Mimikatz HistoryIn 2007, Benjamin Deply created Mimikatz as a PoC (Proof of Concept) to demonstrate a flaw in Microsoft’s Authentication Protocols. The flaw was in the way that Windows protected its users’ passwords. The creator says that Mimikatz was a side project to learn more about Windows Security and the C Programming Language. The evolution and improvements of Mimikatz are the reason that everyone uses it. You can get Mimikatz from the official Github repository which contains the source code as well as the compiled binaries. You can learn more about how it became THE popular hacking tool from here.
WHAT IS IT?This is a tool used to view and steal credentials (that are stored in the memory), generate Kerberos tickets, and leverage attacks. The few attacks that it can leverage include the following
- Credential Dumping
- Pass The Hash
- Over Pass The Hash
- Pass The Ticket
- Golden Ticket
- Silver Ticket
WorkingMimikatz is designed to exploit weaknesses in Windows security mechanisms, such as the way that passwords are stored in memory. It works by injecting itself into the LSASS process, which is responsible for managing security credentials on a Windows system. Once injected, Mimikatz can extract credentials from memory, including plaintext passwords, hashes, and Kerberos tickets. It can also perform pass-the-hash attacks, where an attacker uses stolen password hashes to authenticate to a remote system.
Mimikatz in ActionFor the demonstration, we assume that we already have access to the Domain Controller. So go to the Domain Controller machine and download the Mimikatz binary from the Github. Once you download the zip file, extract it and navigate to the following directory
There you will find a mimikatz binary along with some dll and system files.
Credential Dumping With MimikatzFirst, run the mimikatz through cmd by going into the specified path above and running the mimikatz executable as below
- privilege is a command group in Mimikatz that allows the user to manipulate the privileges of the current process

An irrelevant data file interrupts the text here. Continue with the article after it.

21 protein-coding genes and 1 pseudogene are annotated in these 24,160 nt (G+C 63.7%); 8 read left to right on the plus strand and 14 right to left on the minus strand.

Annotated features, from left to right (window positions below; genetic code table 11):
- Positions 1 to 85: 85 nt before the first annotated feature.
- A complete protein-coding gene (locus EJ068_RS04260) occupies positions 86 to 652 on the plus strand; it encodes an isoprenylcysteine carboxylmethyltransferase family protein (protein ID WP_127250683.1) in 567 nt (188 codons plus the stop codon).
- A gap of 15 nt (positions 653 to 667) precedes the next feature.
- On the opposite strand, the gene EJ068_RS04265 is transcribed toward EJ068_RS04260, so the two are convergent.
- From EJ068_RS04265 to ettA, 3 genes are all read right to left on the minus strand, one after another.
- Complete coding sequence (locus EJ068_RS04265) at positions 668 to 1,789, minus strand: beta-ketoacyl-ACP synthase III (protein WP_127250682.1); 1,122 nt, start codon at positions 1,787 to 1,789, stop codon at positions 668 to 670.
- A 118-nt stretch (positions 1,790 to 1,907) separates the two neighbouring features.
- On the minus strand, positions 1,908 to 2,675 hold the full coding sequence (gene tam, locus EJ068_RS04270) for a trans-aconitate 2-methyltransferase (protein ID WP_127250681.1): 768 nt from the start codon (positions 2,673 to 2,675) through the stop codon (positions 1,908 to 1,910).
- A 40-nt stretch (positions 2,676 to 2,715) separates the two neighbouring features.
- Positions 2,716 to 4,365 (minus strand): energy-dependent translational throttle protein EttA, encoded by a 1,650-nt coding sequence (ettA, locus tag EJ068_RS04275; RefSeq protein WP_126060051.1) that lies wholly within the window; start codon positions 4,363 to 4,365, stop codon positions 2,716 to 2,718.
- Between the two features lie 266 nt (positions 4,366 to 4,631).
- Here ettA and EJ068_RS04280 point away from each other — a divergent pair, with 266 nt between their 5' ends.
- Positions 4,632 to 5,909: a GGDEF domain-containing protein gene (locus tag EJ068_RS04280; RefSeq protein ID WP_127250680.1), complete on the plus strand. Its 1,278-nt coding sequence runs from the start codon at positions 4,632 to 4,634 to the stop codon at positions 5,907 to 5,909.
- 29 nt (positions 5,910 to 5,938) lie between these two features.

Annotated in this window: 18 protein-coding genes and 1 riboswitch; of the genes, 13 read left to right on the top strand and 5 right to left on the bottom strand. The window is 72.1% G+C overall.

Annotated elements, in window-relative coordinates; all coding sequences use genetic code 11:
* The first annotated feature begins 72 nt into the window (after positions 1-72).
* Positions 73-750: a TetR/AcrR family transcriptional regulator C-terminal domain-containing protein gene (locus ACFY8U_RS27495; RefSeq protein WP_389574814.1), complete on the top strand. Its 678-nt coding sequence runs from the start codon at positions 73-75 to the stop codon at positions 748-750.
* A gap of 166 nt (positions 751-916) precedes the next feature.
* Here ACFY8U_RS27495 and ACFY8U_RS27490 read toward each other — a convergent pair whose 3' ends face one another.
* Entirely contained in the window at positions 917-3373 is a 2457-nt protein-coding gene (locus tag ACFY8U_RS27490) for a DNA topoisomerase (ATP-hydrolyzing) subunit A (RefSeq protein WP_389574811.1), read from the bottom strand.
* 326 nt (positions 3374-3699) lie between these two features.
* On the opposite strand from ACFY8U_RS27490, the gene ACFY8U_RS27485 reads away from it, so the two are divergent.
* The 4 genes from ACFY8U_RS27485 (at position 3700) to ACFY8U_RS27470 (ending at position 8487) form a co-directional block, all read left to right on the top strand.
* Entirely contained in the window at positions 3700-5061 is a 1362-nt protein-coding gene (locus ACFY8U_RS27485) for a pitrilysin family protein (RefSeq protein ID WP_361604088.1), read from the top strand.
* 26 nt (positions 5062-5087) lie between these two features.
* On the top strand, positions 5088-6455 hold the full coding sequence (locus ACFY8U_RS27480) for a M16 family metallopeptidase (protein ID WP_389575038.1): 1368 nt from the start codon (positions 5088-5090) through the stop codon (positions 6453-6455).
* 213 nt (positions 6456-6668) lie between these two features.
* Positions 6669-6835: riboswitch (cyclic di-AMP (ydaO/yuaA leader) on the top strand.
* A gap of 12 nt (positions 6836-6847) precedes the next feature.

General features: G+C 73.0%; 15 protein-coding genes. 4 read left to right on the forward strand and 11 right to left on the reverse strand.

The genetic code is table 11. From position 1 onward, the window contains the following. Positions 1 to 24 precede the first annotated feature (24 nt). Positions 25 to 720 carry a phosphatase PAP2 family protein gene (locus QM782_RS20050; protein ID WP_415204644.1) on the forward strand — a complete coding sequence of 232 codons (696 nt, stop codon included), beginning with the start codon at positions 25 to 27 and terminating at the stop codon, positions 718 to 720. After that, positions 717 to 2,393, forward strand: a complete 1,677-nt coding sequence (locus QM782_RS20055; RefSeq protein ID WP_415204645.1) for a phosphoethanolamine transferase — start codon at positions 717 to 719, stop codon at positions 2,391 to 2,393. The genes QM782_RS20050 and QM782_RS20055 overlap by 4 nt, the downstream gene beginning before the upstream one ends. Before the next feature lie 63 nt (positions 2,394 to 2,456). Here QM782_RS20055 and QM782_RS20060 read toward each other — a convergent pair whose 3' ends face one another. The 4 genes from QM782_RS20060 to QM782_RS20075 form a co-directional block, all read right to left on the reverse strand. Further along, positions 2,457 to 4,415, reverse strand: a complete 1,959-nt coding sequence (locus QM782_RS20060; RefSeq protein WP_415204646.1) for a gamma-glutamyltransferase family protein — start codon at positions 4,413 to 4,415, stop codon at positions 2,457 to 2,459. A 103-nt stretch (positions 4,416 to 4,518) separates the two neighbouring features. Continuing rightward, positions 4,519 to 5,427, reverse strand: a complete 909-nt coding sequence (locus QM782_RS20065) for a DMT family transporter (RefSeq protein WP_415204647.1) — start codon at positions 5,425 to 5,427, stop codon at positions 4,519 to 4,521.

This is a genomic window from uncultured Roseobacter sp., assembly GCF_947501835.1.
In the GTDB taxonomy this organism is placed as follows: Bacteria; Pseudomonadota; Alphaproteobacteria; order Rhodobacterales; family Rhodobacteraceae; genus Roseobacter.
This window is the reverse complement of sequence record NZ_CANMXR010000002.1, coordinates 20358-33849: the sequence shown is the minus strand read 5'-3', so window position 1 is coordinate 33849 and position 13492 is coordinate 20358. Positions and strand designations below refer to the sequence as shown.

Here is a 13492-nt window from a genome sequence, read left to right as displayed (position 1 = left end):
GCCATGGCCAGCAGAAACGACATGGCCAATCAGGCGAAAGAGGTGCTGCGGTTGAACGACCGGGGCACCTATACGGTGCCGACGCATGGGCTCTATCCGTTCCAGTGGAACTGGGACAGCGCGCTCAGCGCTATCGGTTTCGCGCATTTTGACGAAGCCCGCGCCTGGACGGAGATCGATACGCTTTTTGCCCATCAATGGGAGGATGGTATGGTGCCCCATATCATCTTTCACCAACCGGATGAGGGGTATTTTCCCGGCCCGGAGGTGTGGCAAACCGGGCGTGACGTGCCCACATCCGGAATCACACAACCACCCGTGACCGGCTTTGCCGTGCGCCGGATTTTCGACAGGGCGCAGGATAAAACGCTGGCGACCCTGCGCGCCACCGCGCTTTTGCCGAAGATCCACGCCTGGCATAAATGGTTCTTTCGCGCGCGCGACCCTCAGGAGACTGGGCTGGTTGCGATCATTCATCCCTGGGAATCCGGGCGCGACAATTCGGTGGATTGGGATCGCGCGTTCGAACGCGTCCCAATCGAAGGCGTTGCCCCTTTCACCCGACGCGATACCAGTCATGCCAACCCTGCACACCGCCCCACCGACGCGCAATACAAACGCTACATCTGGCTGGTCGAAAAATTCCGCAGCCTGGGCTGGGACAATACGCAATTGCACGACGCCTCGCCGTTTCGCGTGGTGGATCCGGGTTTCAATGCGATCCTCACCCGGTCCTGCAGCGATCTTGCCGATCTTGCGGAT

::operator is for accessing commands within a command group
- debug is the name of the privilege command that is being manipulated. The debug privilege allows a process to attach to or debug another process
Privilege '20' OK as output
Logon Passwordssekurlsa module allows us to interact with the LSASS process and extract authentication credentials, including passwords, kerberos tickets, and NTLM hashes. logonpasswords is its command that extracts plaintext passwords and NTLM hashes associated with user logons. Run the following command in mimikatz
wdigest in the output is a registry feature that was enabled by default in Windows 7 and prior versions of windows. It stored the passwords in plaintext. But from Windows 8 and later, this has been patched by turning this feature off. Therefore, in the output for wdigest, you can see
(null) against the password field because this is Windows 10 machine.
Since wdigest is off by default, we can actually turn it on through mimikatz and then wait for someone to log into the computer. As soon anyone logs in, we would be able to get their plaintext password as well.
Dumping SAMWe can actually dump SAM hashes using the command
lsadump::sam as below
To bypass this, we need to run a series of commands
Remember, we are Administrator. Not SYSTEM
Through this, you will be able to dump SAM as well
token::whoami # it will show the current user
token::elevate # it will elevate the token privileges to SYSTEM
Dumping LSALSA (Local Security Authority) is a protected subsystem in Windows Authentication. It authenticates and creates logs on sessions to the local computer. It has the usernames along with their NTLM hashes and we can get this using the command